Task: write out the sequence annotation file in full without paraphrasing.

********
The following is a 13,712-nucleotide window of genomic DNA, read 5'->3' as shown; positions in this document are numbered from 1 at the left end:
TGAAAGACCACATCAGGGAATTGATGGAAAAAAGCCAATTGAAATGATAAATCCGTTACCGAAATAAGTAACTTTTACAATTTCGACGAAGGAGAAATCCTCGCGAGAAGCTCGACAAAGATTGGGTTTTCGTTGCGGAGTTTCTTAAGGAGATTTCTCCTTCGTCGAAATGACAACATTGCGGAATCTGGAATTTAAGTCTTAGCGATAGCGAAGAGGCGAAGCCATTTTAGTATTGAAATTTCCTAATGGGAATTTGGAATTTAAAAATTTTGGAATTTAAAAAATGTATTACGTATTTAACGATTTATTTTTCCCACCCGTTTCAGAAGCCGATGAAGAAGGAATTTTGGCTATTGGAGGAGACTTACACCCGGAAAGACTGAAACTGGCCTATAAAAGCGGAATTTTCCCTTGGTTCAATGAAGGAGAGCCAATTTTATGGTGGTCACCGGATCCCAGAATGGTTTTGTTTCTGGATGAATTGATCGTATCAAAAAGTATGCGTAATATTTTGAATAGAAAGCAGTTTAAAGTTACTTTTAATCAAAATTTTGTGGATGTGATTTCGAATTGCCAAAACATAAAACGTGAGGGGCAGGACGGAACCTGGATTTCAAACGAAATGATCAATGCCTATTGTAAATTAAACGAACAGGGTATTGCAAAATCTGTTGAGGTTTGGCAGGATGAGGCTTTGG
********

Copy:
The following is a 13,712-nucleotide window of genomic DNA, read 5'->3' as shown; positions in this document are numbered from 1 at the left end:
TGAAAGACCACATCAGGGAATTGATGGAAAAAAGCCAATTGAAATGATAAATCCGTTACCGAAATAAGTAACTTTTACAATTTCGACGAAGGAGAAATCCTCGCGAGAAGCTCGACAAAGATTGGGTTTTCGTTGCGGAGTTTCTTAAGGAGATTTCTCCTTCGTCGAAATGACAACATTGCGGAATCTGGAATTTAAGTCTTAGCGATAGCGAAGAGGCGAAGCCATTTTAGTATTGAAATTTCCTAATGGGAATTTGGAATTTAAAAATTTTGGAATTTAAAAAATGTATTACGTATTTAACGATTTATTTTTCCCACCCGTTTCAGAAGCCGATGAAGAAGGAATTTTGGCTATTGGAGGAGACTTACACCCGGAAAGACTGAAACTGGCCTATAAAAGCGGAATTTTCCCTTGGTTCAATGAAGGAGAGCCAATTTTATGGTGGTCACCGGATCCCAGAATGGTTTTGTTTCTGGATGAATTGATCGTATCAAAAAGTATGCGTAATATTTTGAATAGAAAGCAGTTTAAAGTTACTTTTAATCAAAATTTTGTGGATGTGATTTCGAATTGCCAAAACATAAAACGTGAGGGGCAGGACGGAACCTGGATTTCAAACGAAATGATCAATGCCTATTGTAAATTAAACGAACAGGGTATTGCAAAATCTGTTGAGGTTTGGCAGGATGAGGCTTTGG